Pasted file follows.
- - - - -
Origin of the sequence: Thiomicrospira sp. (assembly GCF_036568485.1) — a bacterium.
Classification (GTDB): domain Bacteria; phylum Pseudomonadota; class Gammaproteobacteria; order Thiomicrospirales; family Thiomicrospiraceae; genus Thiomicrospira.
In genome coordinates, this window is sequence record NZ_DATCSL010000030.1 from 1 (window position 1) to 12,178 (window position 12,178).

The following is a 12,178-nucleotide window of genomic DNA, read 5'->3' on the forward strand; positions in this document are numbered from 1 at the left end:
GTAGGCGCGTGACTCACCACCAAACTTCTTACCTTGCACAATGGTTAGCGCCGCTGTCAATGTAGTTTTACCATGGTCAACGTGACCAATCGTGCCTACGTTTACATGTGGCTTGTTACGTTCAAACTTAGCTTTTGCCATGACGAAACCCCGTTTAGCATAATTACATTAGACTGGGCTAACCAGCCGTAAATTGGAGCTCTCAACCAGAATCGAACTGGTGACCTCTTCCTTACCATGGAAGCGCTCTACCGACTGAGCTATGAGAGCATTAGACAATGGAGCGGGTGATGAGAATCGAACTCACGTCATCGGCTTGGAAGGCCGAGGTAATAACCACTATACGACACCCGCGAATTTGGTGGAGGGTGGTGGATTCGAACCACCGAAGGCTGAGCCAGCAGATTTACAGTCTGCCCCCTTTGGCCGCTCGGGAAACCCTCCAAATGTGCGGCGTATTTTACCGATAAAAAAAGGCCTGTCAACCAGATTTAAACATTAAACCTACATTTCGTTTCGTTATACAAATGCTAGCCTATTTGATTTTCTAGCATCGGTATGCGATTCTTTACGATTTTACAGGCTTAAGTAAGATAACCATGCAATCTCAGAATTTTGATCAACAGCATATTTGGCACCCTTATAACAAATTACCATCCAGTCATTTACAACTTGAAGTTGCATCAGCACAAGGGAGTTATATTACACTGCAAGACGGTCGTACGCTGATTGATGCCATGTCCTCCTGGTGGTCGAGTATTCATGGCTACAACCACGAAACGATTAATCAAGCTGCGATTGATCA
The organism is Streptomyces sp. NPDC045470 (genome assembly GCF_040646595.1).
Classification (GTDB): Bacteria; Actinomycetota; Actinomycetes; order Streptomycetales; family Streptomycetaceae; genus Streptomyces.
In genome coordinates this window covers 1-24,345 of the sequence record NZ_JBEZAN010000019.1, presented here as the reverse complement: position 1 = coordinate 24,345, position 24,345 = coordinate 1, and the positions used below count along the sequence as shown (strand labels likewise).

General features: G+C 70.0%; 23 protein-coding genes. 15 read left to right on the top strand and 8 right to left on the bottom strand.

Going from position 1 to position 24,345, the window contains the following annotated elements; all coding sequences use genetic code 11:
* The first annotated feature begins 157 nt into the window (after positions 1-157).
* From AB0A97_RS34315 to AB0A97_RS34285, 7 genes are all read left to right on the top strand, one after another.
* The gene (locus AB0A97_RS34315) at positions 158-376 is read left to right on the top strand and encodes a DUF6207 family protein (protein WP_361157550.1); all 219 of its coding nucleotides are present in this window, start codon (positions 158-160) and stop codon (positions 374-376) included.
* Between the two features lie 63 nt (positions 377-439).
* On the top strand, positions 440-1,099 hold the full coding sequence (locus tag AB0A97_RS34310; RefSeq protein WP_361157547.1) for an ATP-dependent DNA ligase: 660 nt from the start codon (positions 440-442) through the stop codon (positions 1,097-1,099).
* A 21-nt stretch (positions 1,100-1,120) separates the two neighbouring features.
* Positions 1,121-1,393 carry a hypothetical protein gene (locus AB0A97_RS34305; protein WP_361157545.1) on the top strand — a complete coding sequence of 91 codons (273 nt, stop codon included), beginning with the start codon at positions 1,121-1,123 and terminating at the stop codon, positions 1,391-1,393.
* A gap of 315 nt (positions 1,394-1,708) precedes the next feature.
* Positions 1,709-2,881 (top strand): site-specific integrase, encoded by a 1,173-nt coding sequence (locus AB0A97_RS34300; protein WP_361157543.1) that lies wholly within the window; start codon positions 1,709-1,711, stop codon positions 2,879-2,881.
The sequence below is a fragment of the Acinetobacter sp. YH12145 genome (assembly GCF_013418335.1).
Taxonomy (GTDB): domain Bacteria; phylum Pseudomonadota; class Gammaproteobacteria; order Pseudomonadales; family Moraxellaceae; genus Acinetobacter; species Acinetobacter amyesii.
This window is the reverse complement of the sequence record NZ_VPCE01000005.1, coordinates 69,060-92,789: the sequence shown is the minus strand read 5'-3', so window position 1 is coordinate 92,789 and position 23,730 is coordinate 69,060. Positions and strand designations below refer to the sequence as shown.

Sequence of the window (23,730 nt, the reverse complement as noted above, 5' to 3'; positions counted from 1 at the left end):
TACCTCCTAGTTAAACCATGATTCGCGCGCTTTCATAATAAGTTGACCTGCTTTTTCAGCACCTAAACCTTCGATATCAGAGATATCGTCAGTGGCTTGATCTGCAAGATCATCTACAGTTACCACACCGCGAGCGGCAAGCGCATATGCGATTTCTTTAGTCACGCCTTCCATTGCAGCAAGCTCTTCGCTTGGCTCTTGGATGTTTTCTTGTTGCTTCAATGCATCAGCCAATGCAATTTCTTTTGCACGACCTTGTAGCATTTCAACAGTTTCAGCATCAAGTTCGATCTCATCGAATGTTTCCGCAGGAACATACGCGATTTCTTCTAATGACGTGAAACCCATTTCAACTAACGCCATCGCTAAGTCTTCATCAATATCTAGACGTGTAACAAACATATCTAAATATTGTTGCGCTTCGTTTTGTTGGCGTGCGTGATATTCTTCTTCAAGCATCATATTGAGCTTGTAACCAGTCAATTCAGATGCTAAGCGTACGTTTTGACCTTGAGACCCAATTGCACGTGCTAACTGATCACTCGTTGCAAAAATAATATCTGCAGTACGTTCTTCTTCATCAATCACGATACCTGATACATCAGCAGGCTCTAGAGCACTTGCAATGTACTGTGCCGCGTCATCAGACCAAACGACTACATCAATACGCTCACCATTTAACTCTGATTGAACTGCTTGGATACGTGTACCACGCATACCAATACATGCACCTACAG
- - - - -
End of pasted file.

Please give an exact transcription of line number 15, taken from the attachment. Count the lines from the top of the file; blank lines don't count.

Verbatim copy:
* On the top strand, positions 440-1,099 hold the full coding sequence (locus tag AB0A97_RS34310; RefSeq protein WP_361157547.1) for an ATP-dependent DNA ligase: 660 nt from the start codon (positions 440-442) through the stop codon (positions 1,097-1,099).